Suspected Illegals Detained After Payson Traffic Stop


A Gila County sheriff’s deputy, right front, searches a suspected illegal immigrant in the Chase Bank parking lot, as another officer takes down his name and other information.

A Gila County sheriff’s deputy, right front, searches a suspected illegal immigrant in the Chase Bank parking lot, as another officer takes down his name and other information. Photo by Andy Towle. |

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A routine traffic stop in Payson led to the detention of 15 people deputies suspected were illegal immigrants.

Gila County Deputy Leonard Kerszykowski made a traffic stop in Payson at about 4:40 p.m. on Wednesday, according to police reports.

The deputy noted about 15 people in the vehicle and asked for identification.

Several people in the vehicle admitted that they didn’t have any documents, said Lt. Tim Scott.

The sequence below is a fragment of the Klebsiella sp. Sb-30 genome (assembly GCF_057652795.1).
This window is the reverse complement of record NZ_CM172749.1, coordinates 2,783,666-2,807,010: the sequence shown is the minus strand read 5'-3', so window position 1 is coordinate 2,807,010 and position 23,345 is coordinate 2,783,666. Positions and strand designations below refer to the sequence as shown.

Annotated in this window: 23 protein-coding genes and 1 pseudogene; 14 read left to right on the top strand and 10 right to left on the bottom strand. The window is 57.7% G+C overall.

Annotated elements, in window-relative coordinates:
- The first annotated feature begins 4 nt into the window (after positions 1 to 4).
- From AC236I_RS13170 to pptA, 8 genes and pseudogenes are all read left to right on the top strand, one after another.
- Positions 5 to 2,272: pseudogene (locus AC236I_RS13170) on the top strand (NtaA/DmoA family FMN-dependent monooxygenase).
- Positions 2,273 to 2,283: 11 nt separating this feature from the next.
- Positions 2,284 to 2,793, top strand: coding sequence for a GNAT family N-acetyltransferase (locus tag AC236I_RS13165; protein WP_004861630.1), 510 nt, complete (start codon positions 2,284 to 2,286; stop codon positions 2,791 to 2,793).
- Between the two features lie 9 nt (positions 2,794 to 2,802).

Kerszykowski then called for backup and the arriving officers took the suspected undocumented people to the Payson substation.

“When you’ve got that many people in the vehicle, the officer will talk to the driver to find out what’s going on. Most of them will tell you they’re here illegally,” said Scott.

Deputies then called for the Immigration and Customs Enforcement (ICE) agents to come and pick up the people detained, which usually involves a two- or three-hour wait.

The sheriff’s department called in members of the volunteer sheriff’s posse to sit with the people until the arrival of the federal agents, rather than putting the detainees in holding cells.

The state’s immigration enforcement law allows local law enforcement officers to check for proof of citizenship anytime they make a stop for some other offense.

Scott said officers generally ask for the identification of anyone in a car they pull over, but that “it depends on the officer. Most officers will ask for ID if there’s more than one person. It’s up to the officer. There’s nothing that states we have to (ask for documents). Officers usually like to know who they’re dealing with,” said Scott.

Even before the state adopted SB 1070, local law enforcement officers sometimes stopped undocumented immigrants, which they turned over to federal immigration officials.

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